Cognitive Therapy and Research

, Volume 34, Issue 6, pp 544–553 | Cite as

The Relationship Between Emotion Dysregulation and Deliberate Self-Harm Among Inpatients with Substance Use Disorders

  • Kim L. Gratz
  • Matthew T. Tull
Original Article


Despite the emphasis on the role of emotion dysregulation in deliberate self-harm (DSH), no studies have examined this association among patients with substance use disorders (SUD). This study examined if emotion dysregulation is heightened among SUD inpatients with (vs. without) DSH, and if the association between DSH and emotion dysregulation remains significant when controlling for their shared association with risk factors for both, including borderline personality disorder (BPD), posttraumatic stress disorder (PTSD), childhood abuse, and substance use severity. Findings indicate heightened emotion dysregulation among SUD patients with (vs. without) DSH, and provide evidence of a unique association between emotion dysregulation and DSH when controlling for BPD, PTSD, childhood abuse, and substance use severity. Findings also highlight the particular relevance of three dimensions of emotion dysregulation to DSH among SUD patients: limited access to effective emotion regulation strategies, difficulties engaging in goal-directed behaviors when distressed, and emotional nonacceptance.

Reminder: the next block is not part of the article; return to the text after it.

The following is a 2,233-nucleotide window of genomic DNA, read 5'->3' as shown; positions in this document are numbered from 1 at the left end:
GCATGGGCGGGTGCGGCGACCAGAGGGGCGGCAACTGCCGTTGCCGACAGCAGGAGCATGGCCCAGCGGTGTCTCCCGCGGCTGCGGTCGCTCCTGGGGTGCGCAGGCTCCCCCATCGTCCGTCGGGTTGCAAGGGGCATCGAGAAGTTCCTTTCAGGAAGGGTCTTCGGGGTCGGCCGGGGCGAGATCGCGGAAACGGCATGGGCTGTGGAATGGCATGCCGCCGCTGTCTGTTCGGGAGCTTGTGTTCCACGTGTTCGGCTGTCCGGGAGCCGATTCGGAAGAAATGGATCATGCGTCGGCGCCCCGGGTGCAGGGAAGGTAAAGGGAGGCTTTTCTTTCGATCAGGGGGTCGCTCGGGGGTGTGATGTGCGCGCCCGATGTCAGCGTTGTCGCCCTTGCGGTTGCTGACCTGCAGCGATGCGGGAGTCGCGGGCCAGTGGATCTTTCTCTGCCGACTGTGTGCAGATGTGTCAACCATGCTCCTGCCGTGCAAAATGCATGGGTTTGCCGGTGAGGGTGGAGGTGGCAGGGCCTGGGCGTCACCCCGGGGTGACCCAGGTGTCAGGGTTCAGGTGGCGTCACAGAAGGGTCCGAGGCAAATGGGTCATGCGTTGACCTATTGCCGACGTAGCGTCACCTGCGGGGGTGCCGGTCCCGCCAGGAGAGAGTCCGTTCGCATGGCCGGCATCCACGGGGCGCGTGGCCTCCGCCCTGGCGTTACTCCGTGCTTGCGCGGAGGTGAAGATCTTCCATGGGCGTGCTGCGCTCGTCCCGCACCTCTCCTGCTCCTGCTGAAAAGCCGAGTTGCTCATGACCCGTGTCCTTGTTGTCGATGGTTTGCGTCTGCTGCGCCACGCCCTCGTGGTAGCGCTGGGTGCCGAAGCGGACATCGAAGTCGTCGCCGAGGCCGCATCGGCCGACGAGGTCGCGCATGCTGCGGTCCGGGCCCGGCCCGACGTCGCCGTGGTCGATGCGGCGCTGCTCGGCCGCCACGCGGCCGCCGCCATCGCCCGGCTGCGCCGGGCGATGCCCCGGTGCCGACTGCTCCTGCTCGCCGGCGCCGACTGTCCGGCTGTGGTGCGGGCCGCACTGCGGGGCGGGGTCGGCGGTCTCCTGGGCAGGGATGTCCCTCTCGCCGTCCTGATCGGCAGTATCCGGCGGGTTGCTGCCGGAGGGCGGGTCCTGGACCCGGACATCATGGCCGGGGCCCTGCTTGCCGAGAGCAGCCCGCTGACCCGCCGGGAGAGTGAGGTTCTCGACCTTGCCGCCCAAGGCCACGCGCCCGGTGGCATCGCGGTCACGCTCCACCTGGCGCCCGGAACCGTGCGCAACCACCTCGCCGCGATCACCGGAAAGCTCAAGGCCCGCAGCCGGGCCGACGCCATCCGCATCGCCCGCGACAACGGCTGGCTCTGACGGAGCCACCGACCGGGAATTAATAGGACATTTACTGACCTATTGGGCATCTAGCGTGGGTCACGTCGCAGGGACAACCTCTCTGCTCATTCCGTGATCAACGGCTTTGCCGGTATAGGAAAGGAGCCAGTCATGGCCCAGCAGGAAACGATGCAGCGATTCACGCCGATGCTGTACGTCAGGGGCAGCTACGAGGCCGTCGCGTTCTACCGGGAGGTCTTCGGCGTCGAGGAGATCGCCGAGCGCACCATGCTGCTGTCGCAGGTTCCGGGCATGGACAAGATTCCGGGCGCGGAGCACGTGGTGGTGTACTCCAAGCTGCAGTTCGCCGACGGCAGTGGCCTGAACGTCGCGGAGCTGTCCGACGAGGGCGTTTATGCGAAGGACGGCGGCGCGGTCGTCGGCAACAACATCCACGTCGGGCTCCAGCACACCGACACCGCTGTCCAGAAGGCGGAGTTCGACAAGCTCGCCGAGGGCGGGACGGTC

Deliberate self-harm Self-injury Emotion regulation Emotional responding Substance use 



This research was supported by R03 DA023001 from the National Institute on Drug Abuse, awarded to the second author.


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© Springer Science+Business Media, LLC 2009

Authors and Affiliations

  1. 1.Department of Psychiatry and Human BehaviorUniversity of Mississippi Medical CenterJacksonUSA

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